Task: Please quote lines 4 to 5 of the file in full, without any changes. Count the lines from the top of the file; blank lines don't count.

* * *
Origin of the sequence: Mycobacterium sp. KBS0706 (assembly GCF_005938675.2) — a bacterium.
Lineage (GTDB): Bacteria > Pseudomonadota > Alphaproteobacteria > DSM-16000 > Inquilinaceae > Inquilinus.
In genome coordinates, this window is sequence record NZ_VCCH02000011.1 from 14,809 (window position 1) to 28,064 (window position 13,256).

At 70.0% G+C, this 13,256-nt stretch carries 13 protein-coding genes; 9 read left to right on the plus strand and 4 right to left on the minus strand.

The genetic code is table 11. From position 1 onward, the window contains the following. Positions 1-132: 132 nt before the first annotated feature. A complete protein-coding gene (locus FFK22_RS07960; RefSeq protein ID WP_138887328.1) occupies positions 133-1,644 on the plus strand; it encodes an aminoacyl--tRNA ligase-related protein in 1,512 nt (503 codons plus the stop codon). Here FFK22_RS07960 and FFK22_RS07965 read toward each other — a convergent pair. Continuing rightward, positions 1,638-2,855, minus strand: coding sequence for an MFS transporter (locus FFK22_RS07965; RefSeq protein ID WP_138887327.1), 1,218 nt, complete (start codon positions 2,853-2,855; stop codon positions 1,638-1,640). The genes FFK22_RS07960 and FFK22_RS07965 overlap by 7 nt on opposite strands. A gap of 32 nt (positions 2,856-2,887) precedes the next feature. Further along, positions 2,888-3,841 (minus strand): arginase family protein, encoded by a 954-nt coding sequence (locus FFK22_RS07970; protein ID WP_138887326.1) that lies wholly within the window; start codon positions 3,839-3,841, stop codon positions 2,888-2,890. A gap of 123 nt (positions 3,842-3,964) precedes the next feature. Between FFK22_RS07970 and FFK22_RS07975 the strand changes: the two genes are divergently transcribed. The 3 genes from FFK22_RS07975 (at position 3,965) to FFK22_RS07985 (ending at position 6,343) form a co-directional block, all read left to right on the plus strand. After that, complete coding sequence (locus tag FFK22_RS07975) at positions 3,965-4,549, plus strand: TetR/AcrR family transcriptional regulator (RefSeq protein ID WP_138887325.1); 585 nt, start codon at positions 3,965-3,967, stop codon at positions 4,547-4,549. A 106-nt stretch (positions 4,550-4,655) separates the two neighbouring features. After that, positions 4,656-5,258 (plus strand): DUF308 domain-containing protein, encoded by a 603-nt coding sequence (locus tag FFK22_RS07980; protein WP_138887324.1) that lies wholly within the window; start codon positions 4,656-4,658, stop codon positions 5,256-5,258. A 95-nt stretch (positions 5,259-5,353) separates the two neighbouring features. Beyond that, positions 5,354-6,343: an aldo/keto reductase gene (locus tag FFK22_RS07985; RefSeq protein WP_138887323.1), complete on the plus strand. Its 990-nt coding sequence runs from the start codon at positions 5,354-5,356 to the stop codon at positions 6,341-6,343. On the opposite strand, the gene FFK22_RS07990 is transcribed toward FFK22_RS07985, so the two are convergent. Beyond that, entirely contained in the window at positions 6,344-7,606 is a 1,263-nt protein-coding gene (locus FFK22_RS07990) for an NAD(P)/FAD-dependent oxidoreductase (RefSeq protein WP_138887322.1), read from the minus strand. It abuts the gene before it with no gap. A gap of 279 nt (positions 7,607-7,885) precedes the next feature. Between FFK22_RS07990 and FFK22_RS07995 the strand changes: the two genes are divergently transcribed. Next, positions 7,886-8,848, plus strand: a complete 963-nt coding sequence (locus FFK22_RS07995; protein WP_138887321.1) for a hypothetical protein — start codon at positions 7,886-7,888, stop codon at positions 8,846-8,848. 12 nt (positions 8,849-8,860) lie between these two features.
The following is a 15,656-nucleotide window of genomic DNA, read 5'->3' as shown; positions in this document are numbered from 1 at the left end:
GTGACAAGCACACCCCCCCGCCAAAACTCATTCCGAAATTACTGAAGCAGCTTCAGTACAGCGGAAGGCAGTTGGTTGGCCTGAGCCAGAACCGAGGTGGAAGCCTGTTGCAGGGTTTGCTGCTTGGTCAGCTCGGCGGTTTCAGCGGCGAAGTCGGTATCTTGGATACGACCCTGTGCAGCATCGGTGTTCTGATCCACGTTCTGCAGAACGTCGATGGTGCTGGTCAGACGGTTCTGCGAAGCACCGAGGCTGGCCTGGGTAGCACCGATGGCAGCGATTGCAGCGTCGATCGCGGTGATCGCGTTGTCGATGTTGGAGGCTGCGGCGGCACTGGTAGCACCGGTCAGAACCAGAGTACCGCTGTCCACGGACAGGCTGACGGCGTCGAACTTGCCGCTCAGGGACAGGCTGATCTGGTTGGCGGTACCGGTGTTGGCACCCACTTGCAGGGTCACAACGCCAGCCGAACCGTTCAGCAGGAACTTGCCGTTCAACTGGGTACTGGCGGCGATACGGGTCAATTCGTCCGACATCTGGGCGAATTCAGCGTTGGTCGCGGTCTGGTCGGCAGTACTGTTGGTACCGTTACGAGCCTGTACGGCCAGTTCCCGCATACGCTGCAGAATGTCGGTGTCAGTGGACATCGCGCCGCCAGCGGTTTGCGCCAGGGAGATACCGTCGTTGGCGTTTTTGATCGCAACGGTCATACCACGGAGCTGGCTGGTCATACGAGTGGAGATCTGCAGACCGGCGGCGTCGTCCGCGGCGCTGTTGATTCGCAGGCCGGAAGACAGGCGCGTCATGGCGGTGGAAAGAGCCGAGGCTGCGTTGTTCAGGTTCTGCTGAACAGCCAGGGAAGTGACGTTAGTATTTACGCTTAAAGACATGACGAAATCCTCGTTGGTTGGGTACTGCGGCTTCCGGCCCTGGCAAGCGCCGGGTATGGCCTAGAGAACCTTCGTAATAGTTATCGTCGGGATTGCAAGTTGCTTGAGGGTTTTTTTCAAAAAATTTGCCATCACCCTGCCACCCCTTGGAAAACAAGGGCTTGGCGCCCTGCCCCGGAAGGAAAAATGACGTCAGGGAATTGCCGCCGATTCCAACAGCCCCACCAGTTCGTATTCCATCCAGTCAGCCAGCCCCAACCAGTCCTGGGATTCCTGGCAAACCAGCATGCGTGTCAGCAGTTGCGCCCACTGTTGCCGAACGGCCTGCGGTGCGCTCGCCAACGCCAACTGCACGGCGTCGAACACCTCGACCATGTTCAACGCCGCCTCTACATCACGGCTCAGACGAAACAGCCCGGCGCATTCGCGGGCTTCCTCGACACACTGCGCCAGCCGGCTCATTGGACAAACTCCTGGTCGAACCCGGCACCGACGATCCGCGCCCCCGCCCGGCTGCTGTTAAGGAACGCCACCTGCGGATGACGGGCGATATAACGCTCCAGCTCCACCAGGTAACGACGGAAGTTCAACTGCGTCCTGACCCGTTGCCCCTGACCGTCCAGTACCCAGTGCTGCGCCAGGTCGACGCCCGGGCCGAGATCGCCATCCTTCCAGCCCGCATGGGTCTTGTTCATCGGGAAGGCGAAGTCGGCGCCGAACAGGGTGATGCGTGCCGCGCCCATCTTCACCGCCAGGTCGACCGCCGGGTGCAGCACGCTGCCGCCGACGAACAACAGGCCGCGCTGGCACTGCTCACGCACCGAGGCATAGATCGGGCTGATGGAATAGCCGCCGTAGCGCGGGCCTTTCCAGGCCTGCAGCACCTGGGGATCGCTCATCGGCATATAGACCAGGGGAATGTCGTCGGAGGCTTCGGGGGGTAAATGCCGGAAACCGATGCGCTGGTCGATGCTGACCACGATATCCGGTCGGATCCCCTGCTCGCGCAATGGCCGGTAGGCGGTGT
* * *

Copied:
At 70.0% G+C, this 13,256-nt stretch carries 13 protein-coding genes; 9 read left to right on the plus strand and 4 right to left on the minus strand.

The genetic code is table 11. From position 1 onward, the window contains the following. Positions 1-132: 132 nt before the first annotated feature. A complete protein-coding gene (locus FFK22_RS07960; RefSeq protein ID WP_138887328.1) occupies positions 133-1,644 on the plus strand; it encodes an aminoacyl--tRNA ligase-related protein in 1,512 nt (503 codons plus the stop codon). Here FFK22_RS07960 and FFK22_RS07965 read toward each other — a convergent pair. Continuing rightward, positions 1,638-2,855, minus strand: coding sequence for an MFS transporter (locus FFK22_RS07965; RefSeq protein ID WP_138887327.1), 1,218 nt, complete (start codon positions 2,853-2,855; stop codon positions 1,638-1,640). The genes FFK22_RS07960 and FFK22_RS07965 overlap by 7 nt on opposite strands. A gap of 32 nt (positions 2,856-2,887) precedes the next feature. Further along, positions 2,888-3,841 (minus strand): arginase family protein, encoded by a 954-nt coding sequence (locus FFK22_RS07970; protein ID WP_138887326.1) that lies wholly within the window; start codon positions 3,839-3,841, stop codon positions 2,888-2,890. A gap of 123 nt (positions 3,842-3,964) precedes the next feature. Between FFK22_RS07970 and FFK22_RS07975 the strand changes: the two genes are divergently transcribed. The 3 genes from FFK22_RS07975 (at position 3,965) to FFK22_RS07985 (ending at position 6,343) form a co-directional block, all read left to right on the plus strand. After that, complete coding sequence (locus tag FFK22_RS07975) at positions 3,965-4,549, plus strand: TetR/AcrR family transcriptional regulator (RefSeq protein ID WP_138887325.1); 585 nt, start codon at positions 3,965-3,967, stop codon at positions 4,547-4,549. A 106-nt stretch (positions 4,550-4,655) separates the two neighbouring features. After that, positions 4,656-5,258 (plus strand): DUF308 domain-containing protein, encoded by a 603-nt coding sequence (locus tag FFK22_RS07980; protein WP_138887324.1) that lies wholly within the window; start codon positions 4,656-4,658, stop codon positions 5,256-5,258. A 95-nt stretch (positions 5,259-5,353) separates the two neighbouring features. Beyond that, positions 5,354-6,343: an aldo/keto reductase gene (locus tag FFK22_RS07985; RefSeq protein WP_138887323.1), complete on the plus strand. Its 990-nt coding sequence runs from the start codon at positions 5,354-5,356 to the stop codon at positions 6,341-6,343. On the opposite strand, the gene FFK22_RS07990 is transcribed toward FFK22_RS07985, so the two are convergent. Beyond that, entirely contained in the window at positions 6,344-7,606 is a 1,263-nt protein-coding gene (locus FFK22_RS07990) for an NAD(P)/FAD-dependent oxidoreductase (RefSeq protein WP_138887322.1), read from the minus strand. It abuts the gene before it with no gap. A gap of 279 nt (positions 7,607-7,885) precedes the next feature. Between FFK22_RS07990 and FFK22_RS07995 the strand changes: the two genes are divergently transcribed. Next, positions 7,886-8,848, plus strand: a complete 963-nt coding sequence (locus FFK22_RS07995; protein WP_138887321.1) for a hypothetical protein — start codon at positions 7,886-7,888, stop codon at positions 8,846-8,848. 12 nt (positions 8,849-8,860) lie between these two features.